28 Jun 2017 New Life for Lost Treasures
by Kara Walter, Development Project Assistant
I found myself in a panic two days before a dear friend’s wedding because I did not have a dress to wear! I confess, I already had seven dresses hanging in my closet, but somehow, none brought quite the satisfaction I wanted. Fortunately, I work directly above an adorable second-hand thrift store on Cleveland Avenue, across from the Lee Memorial Hospital called The Fig Leaf Boutique. To my relief, the first dress that I tried on after running downstairs on my lunch break was the exact size and color I was searching for, and even better, this new sixty dollar dress was only seven dollars –finding the original price tag still attached felt like destiny! Though the best part about it was not about the money, but the new life who helped me find it.
See, The Fig Leaf Boutique has the perfect partnership with Into the Jordan Ministries, a non-profit organization helping heal and restore victims of human trafficking and exploitation. The Fig Leaf Boutique was founded as a sustainable revenue source by New Mission Systems International, a mission sending agency in Fort Myers, but quickly became much more as they began employing women in our community in need of opportunity and another chance.
This partnership brought about the New Life for Lost Treasures program –made possible by the overwhelmingly generous people of Southwest Florida Community Foundation .This program employs trafficked and exploited women through The Fig Leaf Boutique, helping them gain job skills like showing up to work on time, looking customers in the eye, and learning how to work the register in order to create their first resume for full-time, long-term employment.
I had the opportunity to interview three of the women who have been in the program for more than two months. When asked to give one word to describe the New Life for Lost Treasures program, their answers were unbelievably humble: MERCY, GRACE, EMPOWERING.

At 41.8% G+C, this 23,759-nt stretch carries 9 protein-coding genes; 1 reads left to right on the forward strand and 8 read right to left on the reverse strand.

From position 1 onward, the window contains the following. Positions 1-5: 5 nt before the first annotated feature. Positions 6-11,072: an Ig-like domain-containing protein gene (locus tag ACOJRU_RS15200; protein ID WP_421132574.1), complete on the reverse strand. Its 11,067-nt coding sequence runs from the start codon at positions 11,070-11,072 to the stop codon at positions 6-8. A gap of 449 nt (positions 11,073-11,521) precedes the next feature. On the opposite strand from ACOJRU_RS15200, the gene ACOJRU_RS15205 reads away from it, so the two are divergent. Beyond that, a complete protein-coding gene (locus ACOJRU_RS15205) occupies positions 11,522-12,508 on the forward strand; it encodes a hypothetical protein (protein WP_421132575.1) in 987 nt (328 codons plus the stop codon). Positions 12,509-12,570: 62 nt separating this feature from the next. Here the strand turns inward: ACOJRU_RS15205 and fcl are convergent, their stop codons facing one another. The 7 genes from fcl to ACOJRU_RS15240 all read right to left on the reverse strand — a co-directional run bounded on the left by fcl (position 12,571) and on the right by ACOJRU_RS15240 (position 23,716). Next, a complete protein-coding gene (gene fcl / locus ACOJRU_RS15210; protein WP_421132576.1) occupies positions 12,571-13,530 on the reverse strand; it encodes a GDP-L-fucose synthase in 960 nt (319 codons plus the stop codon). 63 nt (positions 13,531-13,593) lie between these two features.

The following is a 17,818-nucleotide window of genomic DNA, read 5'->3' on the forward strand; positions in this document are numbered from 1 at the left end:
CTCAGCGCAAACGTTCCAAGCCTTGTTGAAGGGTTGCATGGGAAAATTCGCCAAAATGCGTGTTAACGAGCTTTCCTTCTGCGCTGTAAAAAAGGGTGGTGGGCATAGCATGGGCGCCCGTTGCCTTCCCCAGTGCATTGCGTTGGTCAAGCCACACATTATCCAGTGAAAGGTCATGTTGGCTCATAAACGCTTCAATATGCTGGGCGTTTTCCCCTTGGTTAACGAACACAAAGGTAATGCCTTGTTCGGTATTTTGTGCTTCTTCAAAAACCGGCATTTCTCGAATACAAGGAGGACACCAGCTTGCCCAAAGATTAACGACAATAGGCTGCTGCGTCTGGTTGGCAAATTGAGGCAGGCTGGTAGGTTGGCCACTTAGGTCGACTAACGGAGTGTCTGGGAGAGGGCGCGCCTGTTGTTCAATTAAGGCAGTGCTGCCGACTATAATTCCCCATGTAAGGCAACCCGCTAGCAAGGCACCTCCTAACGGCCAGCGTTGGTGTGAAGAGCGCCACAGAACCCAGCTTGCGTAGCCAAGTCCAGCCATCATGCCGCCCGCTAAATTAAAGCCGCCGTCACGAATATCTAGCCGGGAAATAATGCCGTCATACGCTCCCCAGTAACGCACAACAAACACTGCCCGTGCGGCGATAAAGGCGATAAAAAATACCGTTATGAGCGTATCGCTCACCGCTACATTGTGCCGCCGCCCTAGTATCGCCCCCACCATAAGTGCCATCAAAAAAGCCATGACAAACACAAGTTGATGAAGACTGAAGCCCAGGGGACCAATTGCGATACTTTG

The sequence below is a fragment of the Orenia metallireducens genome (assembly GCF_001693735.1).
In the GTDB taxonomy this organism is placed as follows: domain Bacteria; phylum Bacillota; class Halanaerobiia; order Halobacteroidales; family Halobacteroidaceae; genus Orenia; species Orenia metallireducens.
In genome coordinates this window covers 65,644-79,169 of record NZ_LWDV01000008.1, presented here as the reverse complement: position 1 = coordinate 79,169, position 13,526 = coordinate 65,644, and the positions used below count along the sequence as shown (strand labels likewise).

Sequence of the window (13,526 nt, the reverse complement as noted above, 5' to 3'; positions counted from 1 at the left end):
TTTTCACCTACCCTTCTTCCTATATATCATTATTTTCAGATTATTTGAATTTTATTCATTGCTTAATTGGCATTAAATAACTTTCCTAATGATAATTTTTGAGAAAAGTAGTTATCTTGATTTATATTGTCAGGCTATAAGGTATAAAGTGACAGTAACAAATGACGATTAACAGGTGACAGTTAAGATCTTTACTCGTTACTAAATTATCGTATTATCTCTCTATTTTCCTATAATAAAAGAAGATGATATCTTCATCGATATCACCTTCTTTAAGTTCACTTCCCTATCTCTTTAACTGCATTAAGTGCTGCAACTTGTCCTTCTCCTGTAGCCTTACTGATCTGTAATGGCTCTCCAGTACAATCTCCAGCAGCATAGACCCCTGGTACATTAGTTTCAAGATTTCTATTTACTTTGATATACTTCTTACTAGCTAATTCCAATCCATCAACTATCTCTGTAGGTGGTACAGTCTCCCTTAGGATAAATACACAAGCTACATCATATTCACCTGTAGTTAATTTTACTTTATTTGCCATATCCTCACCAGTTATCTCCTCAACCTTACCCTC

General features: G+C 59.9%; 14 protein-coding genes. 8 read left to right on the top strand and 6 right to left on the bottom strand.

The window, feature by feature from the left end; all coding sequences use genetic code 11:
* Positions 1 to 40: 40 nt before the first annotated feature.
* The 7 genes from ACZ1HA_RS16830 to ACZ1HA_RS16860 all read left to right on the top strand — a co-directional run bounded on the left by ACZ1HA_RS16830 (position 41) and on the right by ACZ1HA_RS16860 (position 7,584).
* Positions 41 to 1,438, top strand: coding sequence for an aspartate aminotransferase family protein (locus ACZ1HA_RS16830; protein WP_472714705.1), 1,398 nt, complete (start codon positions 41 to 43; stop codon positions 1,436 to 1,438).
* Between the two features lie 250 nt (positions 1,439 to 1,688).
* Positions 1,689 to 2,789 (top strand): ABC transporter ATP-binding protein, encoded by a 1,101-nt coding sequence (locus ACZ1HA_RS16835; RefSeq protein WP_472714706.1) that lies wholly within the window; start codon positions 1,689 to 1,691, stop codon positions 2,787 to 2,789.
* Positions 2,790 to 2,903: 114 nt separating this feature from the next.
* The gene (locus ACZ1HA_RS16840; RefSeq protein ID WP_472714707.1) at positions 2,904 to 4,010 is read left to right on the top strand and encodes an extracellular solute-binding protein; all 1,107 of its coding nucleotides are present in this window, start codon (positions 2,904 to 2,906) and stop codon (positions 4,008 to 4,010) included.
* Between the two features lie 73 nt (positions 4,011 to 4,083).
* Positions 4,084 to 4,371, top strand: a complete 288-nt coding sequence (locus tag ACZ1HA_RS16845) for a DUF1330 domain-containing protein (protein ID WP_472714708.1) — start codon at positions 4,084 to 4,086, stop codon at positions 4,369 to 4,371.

“Mercy. It’s real. It’s all any of us are really asking for from God-to have mercy on us for the foolish things that we did, because you carry the blame of that, a lot. Just having the chance to do something that’s not sex work… there is something else that happens: the change is internal, and there is something beautiful about paying your bills with pride.” (Shared by the program manager, Melinda, a survivor leader).
“Amazing Grace keeps coming in my head. Grace. God’s Grace.”
“Empowering. It gives us a new hope. It keeps us busy. It keeps money in our pocket so we don’t have to think about making it in irrational ways…I am learning to become more professional and less emotional [at work].”
The goal is to have the skills and confidence to secure full-time employment to break the cycle of poverty in their lives and keep them independent for a lifetime. When asked if there was one thing that they could say to the Southwest Florida Community Foundation for making the New Life for Lost Treasures program possible, the women shared, “The only thing you could really give them is to continue to live your life doing [what] you should be doing –giving back the same way this was given to me –succeeding and not turning back to that former life.”
Thank you Southwest Florida Community Foundation for giving me an opportunity to help find a new life for these lost treasures –one dress at a time.
This summer, the Southwest Florida Community Foundation is spotlighting the nonprofit organizations funded through the 2017 competitive grant cycle. We have asked our 2017 grantees to send us their stories. The Foundation is pleased to partner with these change-makers.
About the Southwest Florida Community Foundation
The Southwest Florida Community Foundation, founded in 1976, cultivates regional change for the common good through collective leadership, social innovation and philanthropy to address the evolving community needs in Lee, Collier, Charlotte, Hendry and Glades counties. The Foundation partners with individuals, families and corporations who have created over 400 philanthropic funds. Thanks to them, last year the Foundation invested $5 million in grants and programs to the community. With assets of $106 million, the Community Foundation has provided more than $67 million in grants and scholarships to the communities it serves since inception. The Foundation is the backbone organization for the regional FutureMakers Coalition and Lee County’s Sustainability Plan. Based in Fort Myers, the Foundation has satellite offices located in Sanibel Island, LaBelle (Hendry County), and downtown Fort Myers. For more information, visit www.FloridaCommunity.com or call 239-274-5900.